Exhibit presents Florida’s environments
Mollie Doctrow and Lee Dunkel will show their work in “Natural Rhythms, Interlacing Forms: Florida Landscapes” at the Alice & William Jenkins gallery through May 26.
By Alex Keay
Central Florida Future – University of Central Florida
Published: Wednesday, March 21, 2012
The gallery room at Crealdé School of Art showed richness, depth and energy through displays of unique local Florida landscapes.
Mollie Doctrow and Lee Dunkel have been working for years on capturing the subtle rhythms of Florida’s rich subtropical environment usually overlooked by residents. Both artists displayed individual perspectives of Florida that they say are found in our backyard; one only needs to look for it.
Doctrow specializes in black and white woodcut prints. Woodcut is a primitive style of art that includes physically carving out the design into a sheet of wood using various sharpened tools.
“This style of art is challenging because there is an element of spontaneity,” Doctrow said. “You can’t really plan it beyond a certain point.”
Doctrow notes the organic connection that comes from working on the wood as well as being in nature while drawing the beginning sketches. The medium of wood forces the artist to make the picture flat, yet overall works toward an amount of depth, Doctrow said. On an average landscape, Doctrow needs to work six uninterrupted hours a day for two weeks before the carving is ready to be printed.
When looking for inspiration, Doctrow goes on walks without a plan for any particular scene. Not forcing the art is an element she stresses.
“I go out on a walk and sketch, hoping to find that initial spark that says, ‘Stop and pay attention,’” Doctrow said.
Doctrow’s newest project involves the Wildflower Wayside Shrine Trail, a self-guided walking trail that explores pristine scrubland on the South Florida Community College Highlands Campus. She conceived the trail from her exploration of the natural world and from the indigenous shrine boxes she encountered while studying the culture of India.
The shrine boxes are representations of endangered plant species found on the Lake Wales Ridge. The amount of awareness created by the sketches fostered two organizations to set aside a portion of this dwindling ecosystem for environmental preservation and education.
Dunkel’s medium for her art is photography. She focuses on black-and-white because of the abstract quality it lends to the image, she said.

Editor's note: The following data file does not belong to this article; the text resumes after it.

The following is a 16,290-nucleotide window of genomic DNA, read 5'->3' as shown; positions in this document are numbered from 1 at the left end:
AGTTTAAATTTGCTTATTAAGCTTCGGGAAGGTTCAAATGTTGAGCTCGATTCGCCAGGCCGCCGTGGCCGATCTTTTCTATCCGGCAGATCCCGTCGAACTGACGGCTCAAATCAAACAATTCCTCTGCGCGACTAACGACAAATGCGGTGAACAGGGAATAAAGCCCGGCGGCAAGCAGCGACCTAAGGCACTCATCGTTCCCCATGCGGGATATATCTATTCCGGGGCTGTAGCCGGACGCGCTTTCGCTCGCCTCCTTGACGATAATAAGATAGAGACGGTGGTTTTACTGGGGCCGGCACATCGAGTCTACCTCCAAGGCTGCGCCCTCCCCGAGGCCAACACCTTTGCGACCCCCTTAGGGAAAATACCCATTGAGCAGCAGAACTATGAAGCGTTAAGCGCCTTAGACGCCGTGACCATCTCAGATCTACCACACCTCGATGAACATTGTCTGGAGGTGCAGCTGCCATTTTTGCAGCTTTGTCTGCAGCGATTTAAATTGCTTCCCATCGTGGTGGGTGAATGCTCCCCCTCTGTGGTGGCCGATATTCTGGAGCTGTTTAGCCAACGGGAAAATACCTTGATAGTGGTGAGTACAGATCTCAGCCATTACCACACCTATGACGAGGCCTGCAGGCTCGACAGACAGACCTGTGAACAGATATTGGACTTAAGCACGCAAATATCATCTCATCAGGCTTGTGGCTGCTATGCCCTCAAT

Working in the darkroom is what sets Dunkel apart from many photographers. In the age of digital photography she attributes working in the darkroom, and not in front of a computer, to her restlessness and the unique feeling she experiences while creating her photos.
“I like working in the dark. It is almost like getting back to the womb,” Dunkel said. “You have the water running and sloshing about.”
To find the right shots for a portfolio of the St. Johns River, Dunkel anchored her boat and sank her tripod into the water to leave the camera sitting only an inch above the surface at times.
“I didn’t fall in. Only a filter fell out of my pocket,” Dunkel said. “I was really only worried about the camera; the camera is worth more than I am.”
The contrast of Dunkel’s black-and-white landscapes have an outstanding reality to some.
“[Black and white photos] are usually bland but this photo is dramatic and makes it almost 3D,” Dr. Josh Colwell, a physics professor at UCF, said. “You almost feel like the surface [of the photo] is wet.”
Mary and Robert Morales drove from Jacksonville to attend the exhibit and workshop on Saturday. Mary’s hobby is carving linoleum and then printing to paper, which is similar to Doctrow’s style of woodcarving. Her husband has a growing interest in photography, so the event was perfect for both.
“This event gave us inspiration to go out and find things then go back to our studio; him working on his photography and me working on my sketches.” Mary said.
The event was curated by Rick Lang, director of photography at the Crealdé School of Art. Lang has been curating at the galleries on site for 22 years.
“Being a school gallery, I think it is important to show work that is well done — that is superior work,” Lang said. “The gallery here is to inspire students and give them an example of what a good image looks like.”
When hanging an exhibit, Lang looks at the flow of the pictures along with what the viewer will see when first walking through the door. The viewer needs to be able to see the work easily while walking around and not be bombarded, Lang said.
These two artists convey the beauty of Florida’s unique landscape. Through the dynamic contrast of Dunkel’s black-and-white photographs and Doctrow’s organic and physical woodcuts, Florida’s landscape becomes art all residents can enjoy.